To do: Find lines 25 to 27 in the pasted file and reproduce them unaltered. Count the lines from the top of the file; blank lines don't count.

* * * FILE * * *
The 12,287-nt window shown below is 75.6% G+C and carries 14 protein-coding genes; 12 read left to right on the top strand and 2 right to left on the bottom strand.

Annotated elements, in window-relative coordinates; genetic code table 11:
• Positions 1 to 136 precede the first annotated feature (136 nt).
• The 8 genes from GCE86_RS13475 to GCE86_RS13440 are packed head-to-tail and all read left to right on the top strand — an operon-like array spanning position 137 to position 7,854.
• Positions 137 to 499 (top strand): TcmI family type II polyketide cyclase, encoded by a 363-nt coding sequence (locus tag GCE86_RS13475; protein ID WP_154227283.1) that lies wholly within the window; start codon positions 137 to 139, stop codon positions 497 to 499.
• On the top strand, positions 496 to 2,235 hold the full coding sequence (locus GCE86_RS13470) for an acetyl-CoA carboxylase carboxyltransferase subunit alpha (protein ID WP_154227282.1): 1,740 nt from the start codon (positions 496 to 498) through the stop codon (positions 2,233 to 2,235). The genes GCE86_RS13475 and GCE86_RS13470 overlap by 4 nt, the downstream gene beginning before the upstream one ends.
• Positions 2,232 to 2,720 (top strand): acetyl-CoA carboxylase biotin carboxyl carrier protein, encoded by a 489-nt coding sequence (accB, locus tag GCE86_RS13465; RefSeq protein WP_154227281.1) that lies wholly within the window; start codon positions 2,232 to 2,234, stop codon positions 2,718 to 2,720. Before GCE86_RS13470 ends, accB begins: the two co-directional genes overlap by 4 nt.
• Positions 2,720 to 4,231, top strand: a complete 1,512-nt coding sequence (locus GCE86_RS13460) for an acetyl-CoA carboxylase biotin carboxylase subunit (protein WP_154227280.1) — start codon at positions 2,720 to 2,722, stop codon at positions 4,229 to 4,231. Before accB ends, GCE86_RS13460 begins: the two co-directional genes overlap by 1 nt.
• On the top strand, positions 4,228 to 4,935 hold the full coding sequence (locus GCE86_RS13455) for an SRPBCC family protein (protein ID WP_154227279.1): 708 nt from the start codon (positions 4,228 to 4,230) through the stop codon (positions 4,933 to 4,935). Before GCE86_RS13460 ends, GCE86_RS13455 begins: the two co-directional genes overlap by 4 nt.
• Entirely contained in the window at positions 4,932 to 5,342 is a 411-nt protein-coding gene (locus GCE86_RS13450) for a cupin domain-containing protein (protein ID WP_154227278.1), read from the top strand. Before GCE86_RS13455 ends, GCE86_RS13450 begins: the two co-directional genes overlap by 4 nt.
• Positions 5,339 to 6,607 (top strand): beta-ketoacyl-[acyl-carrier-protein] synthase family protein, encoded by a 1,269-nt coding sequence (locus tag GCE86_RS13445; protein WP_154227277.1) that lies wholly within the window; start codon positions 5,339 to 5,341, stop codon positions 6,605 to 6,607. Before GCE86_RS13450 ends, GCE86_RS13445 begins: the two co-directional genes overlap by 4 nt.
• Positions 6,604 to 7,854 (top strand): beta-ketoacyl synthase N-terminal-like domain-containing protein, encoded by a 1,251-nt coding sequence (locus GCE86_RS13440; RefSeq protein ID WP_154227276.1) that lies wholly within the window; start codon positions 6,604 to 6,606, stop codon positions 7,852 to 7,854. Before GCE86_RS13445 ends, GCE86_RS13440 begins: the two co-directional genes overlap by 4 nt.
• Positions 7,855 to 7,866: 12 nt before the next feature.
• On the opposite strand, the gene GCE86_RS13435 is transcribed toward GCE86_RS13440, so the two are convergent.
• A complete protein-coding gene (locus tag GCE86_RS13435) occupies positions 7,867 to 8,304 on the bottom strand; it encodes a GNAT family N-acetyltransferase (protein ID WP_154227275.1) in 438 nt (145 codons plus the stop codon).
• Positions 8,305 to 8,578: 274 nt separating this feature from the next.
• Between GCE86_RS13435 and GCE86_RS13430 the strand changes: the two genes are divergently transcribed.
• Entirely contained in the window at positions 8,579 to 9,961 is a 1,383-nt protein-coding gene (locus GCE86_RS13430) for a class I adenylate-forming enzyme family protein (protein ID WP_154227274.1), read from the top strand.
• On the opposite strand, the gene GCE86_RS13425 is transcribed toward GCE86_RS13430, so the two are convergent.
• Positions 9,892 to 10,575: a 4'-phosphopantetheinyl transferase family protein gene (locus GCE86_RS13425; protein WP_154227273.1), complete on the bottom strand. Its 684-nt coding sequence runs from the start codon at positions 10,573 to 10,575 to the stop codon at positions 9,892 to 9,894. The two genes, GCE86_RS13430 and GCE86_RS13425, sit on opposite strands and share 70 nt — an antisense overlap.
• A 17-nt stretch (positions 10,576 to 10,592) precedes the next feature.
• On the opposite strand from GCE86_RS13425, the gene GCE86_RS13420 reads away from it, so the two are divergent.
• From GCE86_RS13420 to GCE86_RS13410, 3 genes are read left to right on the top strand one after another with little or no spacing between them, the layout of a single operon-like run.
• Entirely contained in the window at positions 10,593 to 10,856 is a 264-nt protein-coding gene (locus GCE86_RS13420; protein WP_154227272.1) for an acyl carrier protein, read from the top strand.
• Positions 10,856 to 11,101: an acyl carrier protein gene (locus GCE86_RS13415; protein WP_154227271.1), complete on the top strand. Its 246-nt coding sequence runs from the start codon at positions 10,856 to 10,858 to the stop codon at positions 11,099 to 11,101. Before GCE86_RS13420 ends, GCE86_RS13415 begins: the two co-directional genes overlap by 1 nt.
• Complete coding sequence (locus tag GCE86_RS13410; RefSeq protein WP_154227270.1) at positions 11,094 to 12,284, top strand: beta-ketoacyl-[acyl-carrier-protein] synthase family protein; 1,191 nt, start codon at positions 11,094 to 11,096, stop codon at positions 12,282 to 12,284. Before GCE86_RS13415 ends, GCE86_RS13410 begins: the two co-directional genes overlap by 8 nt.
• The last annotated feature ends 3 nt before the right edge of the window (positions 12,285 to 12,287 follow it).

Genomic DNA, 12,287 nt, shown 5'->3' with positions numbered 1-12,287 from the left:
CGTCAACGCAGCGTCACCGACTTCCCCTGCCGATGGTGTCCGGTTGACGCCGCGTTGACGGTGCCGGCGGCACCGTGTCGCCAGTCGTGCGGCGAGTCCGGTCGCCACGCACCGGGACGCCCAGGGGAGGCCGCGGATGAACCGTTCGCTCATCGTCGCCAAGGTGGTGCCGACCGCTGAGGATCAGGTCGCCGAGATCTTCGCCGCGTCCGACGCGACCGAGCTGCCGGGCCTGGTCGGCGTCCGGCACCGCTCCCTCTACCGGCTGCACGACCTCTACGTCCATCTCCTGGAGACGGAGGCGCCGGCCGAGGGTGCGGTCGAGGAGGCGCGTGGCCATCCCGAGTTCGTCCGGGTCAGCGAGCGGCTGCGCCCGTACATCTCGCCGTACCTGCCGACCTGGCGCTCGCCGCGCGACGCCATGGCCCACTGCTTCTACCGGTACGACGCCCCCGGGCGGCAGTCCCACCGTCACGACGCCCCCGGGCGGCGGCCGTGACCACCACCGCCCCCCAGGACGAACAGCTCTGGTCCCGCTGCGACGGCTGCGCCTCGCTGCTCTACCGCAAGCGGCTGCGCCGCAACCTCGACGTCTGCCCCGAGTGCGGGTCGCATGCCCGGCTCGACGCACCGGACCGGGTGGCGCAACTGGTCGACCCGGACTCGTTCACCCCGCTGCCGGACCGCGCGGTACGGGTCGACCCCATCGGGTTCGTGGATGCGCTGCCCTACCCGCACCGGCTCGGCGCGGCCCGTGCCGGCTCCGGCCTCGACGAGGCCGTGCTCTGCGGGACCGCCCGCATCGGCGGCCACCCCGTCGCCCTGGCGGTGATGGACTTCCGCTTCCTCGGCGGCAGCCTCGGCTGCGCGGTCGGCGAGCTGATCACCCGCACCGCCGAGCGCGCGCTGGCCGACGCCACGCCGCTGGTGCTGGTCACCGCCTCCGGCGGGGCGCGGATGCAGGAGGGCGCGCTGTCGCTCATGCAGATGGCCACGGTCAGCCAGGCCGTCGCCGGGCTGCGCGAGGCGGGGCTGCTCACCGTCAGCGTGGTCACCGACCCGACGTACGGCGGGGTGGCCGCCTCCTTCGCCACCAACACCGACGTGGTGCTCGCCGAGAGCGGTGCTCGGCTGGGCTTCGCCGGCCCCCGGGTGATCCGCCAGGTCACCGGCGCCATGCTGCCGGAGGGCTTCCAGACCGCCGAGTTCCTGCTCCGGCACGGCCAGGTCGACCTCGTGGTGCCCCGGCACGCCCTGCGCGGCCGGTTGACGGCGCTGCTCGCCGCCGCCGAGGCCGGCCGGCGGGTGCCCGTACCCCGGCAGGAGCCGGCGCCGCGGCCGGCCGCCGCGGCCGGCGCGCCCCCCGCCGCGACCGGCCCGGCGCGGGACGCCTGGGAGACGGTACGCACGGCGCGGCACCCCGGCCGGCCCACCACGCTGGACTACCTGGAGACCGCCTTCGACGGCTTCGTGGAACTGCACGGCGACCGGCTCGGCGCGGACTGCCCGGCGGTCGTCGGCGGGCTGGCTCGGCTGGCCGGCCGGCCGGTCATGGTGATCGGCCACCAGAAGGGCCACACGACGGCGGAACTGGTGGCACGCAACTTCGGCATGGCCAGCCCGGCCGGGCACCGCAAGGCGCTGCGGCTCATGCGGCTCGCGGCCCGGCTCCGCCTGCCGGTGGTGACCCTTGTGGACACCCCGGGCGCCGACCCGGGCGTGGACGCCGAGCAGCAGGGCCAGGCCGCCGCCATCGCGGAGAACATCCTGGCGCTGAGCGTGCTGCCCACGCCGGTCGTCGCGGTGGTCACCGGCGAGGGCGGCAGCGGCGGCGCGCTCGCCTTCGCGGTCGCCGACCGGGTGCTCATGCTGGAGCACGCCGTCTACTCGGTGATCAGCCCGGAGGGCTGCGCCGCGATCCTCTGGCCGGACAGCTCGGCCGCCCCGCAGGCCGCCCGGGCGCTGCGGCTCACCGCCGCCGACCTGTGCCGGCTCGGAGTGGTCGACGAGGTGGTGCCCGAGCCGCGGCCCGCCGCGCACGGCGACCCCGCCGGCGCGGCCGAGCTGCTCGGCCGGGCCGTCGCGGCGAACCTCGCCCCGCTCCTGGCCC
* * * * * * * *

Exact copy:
• Positions 10,856 to 11,101: an acyl carrier protein gene (locus GCE86_RS13415; protein WP_154227271.1), complete on the top strand. Its 246-nt coding sequence runs from the start codon at positions 10,856 to 10,858 to the stop codon at positions 11,099 to 11,101. Before GCE86_RS13420 ends, GCE86_RS13415 begins: the two co-directional genes overlap by 1 nt.
• Complete coding sequence (locus tag GCE86_RS13410; RefSeq protein WP_154227270.1) at positions 11,094 to 12,284, top strand: beta-ketoacyl-[acyl-carrier-protein] synthase family protein; 1,191 nt, start codon at positions 11,094 to 11,096, stop codon at positions 12,282 to 12,284. Before GCE86_RS13415 ends, GCE86_RS13410 begins: the two co-directional genes overlap by 8 nt.
• The last annotated feature ends 3 nt before the right edge of the window (positions 12,285 to 12,287 follow it).